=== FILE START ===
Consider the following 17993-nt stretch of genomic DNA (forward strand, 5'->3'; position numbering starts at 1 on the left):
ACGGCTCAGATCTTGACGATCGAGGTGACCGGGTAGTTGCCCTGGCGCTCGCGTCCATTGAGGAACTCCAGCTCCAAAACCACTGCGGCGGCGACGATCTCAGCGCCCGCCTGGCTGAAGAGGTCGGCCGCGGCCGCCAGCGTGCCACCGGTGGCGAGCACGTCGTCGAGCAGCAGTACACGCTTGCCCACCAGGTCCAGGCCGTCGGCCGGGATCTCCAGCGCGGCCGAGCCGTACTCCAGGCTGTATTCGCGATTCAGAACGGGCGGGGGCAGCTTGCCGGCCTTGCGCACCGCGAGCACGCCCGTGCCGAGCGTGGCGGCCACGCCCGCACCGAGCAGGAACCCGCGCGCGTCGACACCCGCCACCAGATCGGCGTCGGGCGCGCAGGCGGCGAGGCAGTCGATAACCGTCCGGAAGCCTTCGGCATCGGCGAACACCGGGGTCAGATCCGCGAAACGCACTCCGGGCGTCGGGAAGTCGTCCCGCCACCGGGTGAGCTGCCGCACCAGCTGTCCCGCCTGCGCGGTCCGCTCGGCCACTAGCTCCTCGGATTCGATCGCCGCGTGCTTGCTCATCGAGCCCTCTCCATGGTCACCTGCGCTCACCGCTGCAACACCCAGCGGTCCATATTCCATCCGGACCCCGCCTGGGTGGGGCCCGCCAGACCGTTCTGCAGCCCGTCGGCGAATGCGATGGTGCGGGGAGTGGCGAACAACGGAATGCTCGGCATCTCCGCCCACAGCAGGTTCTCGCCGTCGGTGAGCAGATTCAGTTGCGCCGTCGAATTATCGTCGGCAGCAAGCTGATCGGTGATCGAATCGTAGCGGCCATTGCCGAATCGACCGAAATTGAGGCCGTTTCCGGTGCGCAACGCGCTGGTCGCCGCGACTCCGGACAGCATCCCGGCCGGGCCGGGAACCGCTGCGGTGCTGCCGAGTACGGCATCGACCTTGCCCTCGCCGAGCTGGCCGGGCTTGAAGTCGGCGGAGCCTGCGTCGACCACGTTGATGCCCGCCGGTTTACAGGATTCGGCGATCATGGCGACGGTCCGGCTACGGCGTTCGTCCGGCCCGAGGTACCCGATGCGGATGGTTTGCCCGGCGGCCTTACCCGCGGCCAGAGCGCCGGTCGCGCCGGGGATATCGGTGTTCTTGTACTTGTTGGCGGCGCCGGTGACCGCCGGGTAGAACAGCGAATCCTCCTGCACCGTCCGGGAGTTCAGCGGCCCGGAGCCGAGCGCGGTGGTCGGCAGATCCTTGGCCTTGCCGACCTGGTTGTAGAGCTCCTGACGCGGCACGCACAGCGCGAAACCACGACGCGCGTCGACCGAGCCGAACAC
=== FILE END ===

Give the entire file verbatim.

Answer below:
Consider the following 17993-nt stretch of genomic DNA (forward strand, 5'->3'; position numbering starts at 1 on the left):
ACGGCTCAGATCTTGACGATCGAGGTGACCGGGTAGTTGCCCTGGCGCTCGCGTCCATTGAGGAACTCCAGCTCCAAAACCACTGCGGCGGCGACGATCTCAGCGCCCGCCTGGCTGAAGAGGTCGGCCGCGGCCGCCAGCGTGCCACCGGTGGCGAGCACGTCGTCGAGCAGCAGTACACGCTTGCCCACCAGGTCCAGGCCGTCGGCCGGGATCTCCAGCGCGGCCGAGCCGTACTCCAGGCTGTATTCGCGATTCAGAACGGGCGGGGGCAGCTTGCCGGCCTTGCGCACCGCGAGCACGCCCGTGCCGAGCGTGGCGGCCACGCCCGCACCGAGCAGGAACCCGCGCGCGTCGACACCCGCCACCAGATCGGCGTCGGGCGCGCAGGCGGCGAGGCAGTCGATAACCGTCCGGAAGCCTTCGGCATCGGCGAACACCGGGGTCAGATCCGCGAAACGCACTCCGGGCGTCGGGAAGTCGTCCCGCCACCGGGTGAGCTGCCGCACCAGCTGTCCCGCCTGCGCGGTCCGCTCGGCCACTAGCTCCTCGGATTCGATCGCCGCGTGCTTGCTCATCGAGCCCTCTCCATGGTCACCTGCGCTCACCGCTGCAACACCCAGCGGTCCATATTCCATCCGGACCCCGCCTGGGTGGGGCCCGCCAGACCGTTCTGCAGCCCGTCGGCGAATGCGATGGTGCGGGGAGTGGCGAACAACGGAATGCTCGGCATCTCCGCCCACAGCAGGTTCTCGCCGTCGGTGAGCAGATTCAGTTGCGCCGTCGAATTATCGTCGGCAGCAAGCTGATCGGTGATCGAATCGTAGCGGCCATTGCCGAATCGACCGAAATTGAGGCCGTTTCCGGTGCGCAACGCGCTGGTCGCCGCGACTCCGGACAGCATCCCGGCCGGGCCGGGAACCGCTGCGGTGCTGCCGAGTACGGCATCGACCTTGCCCTCGCCGAGCTGGCCGGGCTTGAAGTCGGCGGAGCCTGCGTCGACCACGTTGATGCCCGCCGGTTTACAGGATTCGGCGATCATGGCGACGGTCCGGCTACGGCGTTCGTCCGGCCCGAGGTACCCGATGCGGATGGTTTGCCCGGCGGCCTTACCCGCGGCCAGAGCGCCGGTCGCGCCGGGGATATCGGTGTTCTTGTACTTGTTGGCGGCGCCGGTGACCGCCGGGTAGAACAGCGAATCCTCCTGCACCGTCCGGGAGTTCAGCGGCCCGGAGCCGAGCGCGGTGGTCGGCAGATCCTTGGCCTTGCCGACCTGGTTGTAGAGCTCCTGACGCGGCACGCACAGCGCGAAACCACGACGCGCGTCGACCGAGCCGAACAC